- John Fisher had no known Masonic involvements, which would question why he would give the carving to Lodge 43. He also became quite locally known for his work, yet no reference is made in any research on file at the York Heritage Museum to the Washington carving, while much of his other accomplishments are documented, on display and recorded in their historical files.
- William Rush did have a connection with the PA Grand Lodge, and while not a Mason, surely became acquainted with Masonry through his PA Grand Lodge consignments.
- William Rush offered to make and sell plaster casts of the Philadelphia Washington carving in letters to Thomas Jefferson and James Madison only to cancel the offer when there was not enough interest. He then offered the original to James Madison at no cost to display in a national prominent setting as James Madison would so choose.
- William Rush experts are becoming increasing scarce which minimizes the potential of connecting the Lodge 43 carving to him without the services of a professional researcher.
The renewed research to identify the artist, and the actual period it was created and given to Lodge 43, may never be determined given the 200 years it has existed and the experts knowledgeable in the possible theories become more remote. The identity of the artist would prove to be a huge discovery, and solve a wonderful 175-200 year mystery within Lodge 43.
The Lodge 43 George Washington none the less represents a significant piece of the Lodge 43 history in its current unknown artist status. It has stood in the confines of the lodge for almost 200 years for all past and present members of Lodge 43 to admire, appreciate, and feel proud for the uniqueness it brings to Lodge 43’s long history, and what it represents in the figure of George Washington. It represents a piece of American history that was created very soon after our country won our independence. It is the hope of the Lodge that it will continue to stand in a place of honor in our Lodge 43 Museum for all future members and visitors to appreciate.
Figure 2 Figure 1
Additional Photo (Figure 1) of Lodge 43 “George Washington Statue”
William Rush George Washington Statue (Figure 2) 2nd Bank of Philadelphia
The following represents additional research data and notes and is included in the text of the paper
William Rush – Notable Facts/Quotes/Sources
Source: 1974 Lancaster Newspaper article by Jack Brubaker
Subject: John Lippold, Local Historian
- West Willow historian John Lippold quoted in saying the foremost authority on William Rush, Henri Marceau, told him personally in 1937 that the Lodge 43 carving was the work of William Rush
- Henri Marceau was assistant curator at the Philadelphia Museum of Art at the time, and considered the foremost authority of William Rush. Marceau had published a book in 1937 “William Rush (1756-1833) The First Native American Sculpture”.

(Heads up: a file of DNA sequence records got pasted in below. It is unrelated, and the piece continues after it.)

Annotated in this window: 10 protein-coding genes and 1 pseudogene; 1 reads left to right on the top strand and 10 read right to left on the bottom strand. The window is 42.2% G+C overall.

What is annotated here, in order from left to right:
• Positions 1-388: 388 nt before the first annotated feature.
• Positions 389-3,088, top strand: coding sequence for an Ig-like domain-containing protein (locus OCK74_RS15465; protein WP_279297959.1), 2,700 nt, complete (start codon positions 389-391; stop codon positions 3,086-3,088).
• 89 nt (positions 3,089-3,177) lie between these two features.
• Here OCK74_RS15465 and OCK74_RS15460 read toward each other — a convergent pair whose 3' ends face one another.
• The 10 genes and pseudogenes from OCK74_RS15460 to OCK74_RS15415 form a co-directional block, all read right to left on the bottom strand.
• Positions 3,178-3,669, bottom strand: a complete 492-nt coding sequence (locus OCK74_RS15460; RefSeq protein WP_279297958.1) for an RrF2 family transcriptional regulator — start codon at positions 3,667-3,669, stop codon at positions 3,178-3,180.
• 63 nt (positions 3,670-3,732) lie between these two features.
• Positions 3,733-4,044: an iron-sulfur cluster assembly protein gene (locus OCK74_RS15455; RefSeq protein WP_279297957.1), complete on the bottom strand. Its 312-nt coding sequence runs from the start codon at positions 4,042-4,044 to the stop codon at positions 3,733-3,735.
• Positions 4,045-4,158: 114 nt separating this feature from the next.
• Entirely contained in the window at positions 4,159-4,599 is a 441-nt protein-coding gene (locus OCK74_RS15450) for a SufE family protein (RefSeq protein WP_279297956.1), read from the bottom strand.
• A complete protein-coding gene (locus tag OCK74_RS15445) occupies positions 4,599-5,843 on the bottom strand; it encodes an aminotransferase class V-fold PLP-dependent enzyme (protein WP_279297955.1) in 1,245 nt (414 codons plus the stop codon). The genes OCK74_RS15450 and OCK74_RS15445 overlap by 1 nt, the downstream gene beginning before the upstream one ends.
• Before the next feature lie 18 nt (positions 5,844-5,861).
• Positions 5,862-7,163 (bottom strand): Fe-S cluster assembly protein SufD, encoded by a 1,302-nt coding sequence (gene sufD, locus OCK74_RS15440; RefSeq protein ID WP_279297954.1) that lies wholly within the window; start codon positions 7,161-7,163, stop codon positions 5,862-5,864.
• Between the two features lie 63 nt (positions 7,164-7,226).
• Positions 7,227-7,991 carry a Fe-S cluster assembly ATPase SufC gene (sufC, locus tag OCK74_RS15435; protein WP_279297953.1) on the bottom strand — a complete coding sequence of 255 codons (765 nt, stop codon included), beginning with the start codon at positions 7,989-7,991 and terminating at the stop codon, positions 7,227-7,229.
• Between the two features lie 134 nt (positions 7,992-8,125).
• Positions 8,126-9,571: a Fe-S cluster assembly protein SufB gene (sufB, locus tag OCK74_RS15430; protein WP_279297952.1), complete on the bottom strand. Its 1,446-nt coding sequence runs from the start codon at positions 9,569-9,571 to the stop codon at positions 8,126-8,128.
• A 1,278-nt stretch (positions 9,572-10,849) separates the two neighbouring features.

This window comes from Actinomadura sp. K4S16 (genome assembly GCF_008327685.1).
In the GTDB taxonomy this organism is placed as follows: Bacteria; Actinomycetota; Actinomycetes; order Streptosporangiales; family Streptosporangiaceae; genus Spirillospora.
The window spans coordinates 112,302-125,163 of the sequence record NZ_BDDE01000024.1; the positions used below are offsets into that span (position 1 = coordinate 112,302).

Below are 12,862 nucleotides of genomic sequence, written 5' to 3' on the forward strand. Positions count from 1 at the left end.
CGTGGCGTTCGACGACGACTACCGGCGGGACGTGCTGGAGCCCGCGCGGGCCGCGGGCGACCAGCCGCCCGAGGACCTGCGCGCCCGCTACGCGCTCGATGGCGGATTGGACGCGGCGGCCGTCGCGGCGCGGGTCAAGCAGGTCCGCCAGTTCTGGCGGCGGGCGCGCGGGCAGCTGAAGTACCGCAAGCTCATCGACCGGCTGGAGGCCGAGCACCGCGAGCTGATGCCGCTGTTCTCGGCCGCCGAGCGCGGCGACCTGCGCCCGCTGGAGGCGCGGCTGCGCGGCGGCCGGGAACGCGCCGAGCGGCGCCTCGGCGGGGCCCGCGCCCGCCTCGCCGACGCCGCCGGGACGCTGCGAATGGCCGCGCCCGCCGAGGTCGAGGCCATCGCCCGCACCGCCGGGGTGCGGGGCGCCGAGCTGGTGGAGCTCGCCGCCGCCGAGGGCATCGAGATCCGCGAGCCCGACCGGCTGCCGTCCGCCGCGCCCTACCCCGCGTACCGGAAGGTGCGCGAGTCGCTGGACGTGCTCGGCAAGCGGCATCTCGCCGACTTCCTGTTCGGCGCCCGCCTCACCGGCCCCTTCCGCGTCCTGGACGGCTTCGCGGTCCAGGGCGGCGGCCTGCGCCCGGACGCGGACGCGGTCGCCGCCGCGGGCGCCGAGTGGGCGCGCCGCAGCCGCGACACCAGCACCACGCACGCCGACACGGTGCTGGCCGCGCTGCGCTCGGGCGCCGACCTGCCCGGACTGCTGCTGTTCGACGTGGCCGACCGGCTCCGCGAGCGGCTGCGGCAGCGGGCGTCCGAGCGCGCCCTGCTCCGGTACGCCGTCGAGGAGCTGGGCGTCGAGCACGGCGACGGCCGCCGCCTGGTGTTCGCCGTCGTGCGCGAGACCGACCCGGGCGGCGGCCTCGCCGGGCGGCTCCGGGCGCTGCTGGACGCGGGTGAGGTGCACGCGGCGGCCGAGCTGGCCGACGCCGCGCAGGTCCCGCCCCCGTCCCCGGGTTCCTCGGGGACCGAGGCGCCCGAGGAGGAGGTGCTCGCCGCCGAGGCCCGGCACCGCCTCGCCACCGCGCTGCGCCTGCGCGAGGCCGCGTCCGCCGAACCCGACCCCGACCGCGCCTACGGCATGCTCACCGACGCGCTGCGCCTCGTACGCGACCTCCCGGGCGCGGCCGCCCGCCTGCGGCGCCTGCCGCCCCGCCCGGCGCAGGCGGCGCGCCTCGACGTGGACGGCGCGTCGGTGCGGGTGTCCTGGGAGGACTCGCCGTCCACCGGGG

- Henri Marceau had just completed a William Rush exhibit at the Philadelphia Museum of Art which served as the basis of the book from information obtained from the personal files of William Rush. These personal files were provided to Henri Marceau by William Rush’s great grandson.
- John Lippold personally took 4 photographs of the Lodge 43 Washington statue to Henri Marceau in Philadelphia in 1937 from which John Lippold was quoted “and since it was nearly like that of George Washington at Independence Hall, he felt the Lancaster figure was definitely George Washington and done by the same artist”.
Source: 1974 Philadelphia Inquirer article by Jack Brubaker
Subject: John Milley, Independence Hall Supervisory Curator
- Quote – “According to John Milley, Rush wrote in one of his letters that he modeled “several” likenesses of Washington although the lifesize sculpture in Philadelphia is the only known carving still in existence”.
- John Milley had only seen pictures of the Lodge 43 Washington and expressed his skepticism, although he remarked it would be a fantastic find with an astronomical value.
- John Milley wanted to see the statue personally to make comparisons to other known Rush work, but never did come to Lancaster to look at it.
- John Milley studied 4 photographs and remarked that no one can give a final opinion on the basis of photographs, but indicated his first impression was that the differences in the Lodge 43 Washington as compared to other Rush work made it highly improbable.
- John Milley dated the Lodge 43 Washington between 1825-1850, and indicated a member of his staff was researching all carvers in the Philadelphia area for that period to try and identify the artist. No conclusions are known of that study at this time.
Source: 2014 Appraisal Report from art Directives to Albert Kling, Lodge 43 Trustee
Subject: Research Results re: Lodge 43 Washington Authentication as a Potential William Rush
- Their findings were inconclusive in that they were unable to contact any known William Rush experts, and based their opinion on the John Minney statements from 1974.
- They recommended we continue to follow the John Fisher theory based solely on the 1950 Olin Zook Report. No actual research was undertaken.